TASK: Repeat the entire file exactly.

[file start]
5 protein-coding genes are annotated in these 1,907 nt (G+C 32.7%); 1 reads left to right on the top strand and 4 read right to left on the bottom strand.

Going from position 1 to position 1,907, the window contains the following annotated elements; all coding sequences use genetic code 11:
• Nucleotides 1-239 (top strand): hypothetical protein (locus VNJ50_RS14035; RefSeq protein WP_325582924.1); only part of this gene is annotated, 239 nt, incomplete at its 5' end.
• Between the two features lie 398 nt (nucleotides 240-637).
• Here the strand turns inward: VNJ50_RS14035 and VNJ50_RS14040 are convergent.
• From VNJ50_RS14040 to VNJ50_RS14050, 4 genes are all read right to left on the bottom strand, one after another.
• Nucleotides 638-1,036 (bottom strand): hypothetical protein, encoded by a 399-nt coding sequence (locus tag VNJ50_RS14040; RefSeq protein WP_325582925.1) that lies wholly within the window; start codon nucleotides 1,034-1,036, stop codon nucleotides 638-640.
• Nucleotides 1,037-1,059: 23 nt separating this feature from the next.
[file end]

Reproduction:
5 protein-coding genes are annotated in these 1,907 nt (G+C 32.7%); 1 reads left to right on the top strand and 4 read right to left on the bottom strand.

Going from position 1 to position 1,907, the window contains the following annotated elements; all coding sequences use genetic code 11:
• Nucleotides 1-239 (top strand): hypothetical protein (locus VNJ50_RS14035; RefSeq protein WP_325582924.1); only part of this gene is annotated, 239 nt, incomplete at its 5' end.
• Between the two features lie 398 nt (nucleotides 240-637).
• Here the strand turns inward: VNJ50_RS14035 and VNJ50_RS14040 are convergent.
• From VNJ50_RS14040 to VNJ50_RS14050, 4 genes are all read right to left on the bottom strand, one after another.
• Nucleotides 638-1,036 (bottom strand): hypothetical protein, encoded by a 399-nt coding sequence (locus tag VNJ50_RS14040; RefSeq protein WP_325582925.1) that lies wholly within the window; start codon nucleotides 1,034-1,036, stop codon nucleotides 638-640.
• Nucleotides 1,037-1,059: 23 nt separating this feature from the next.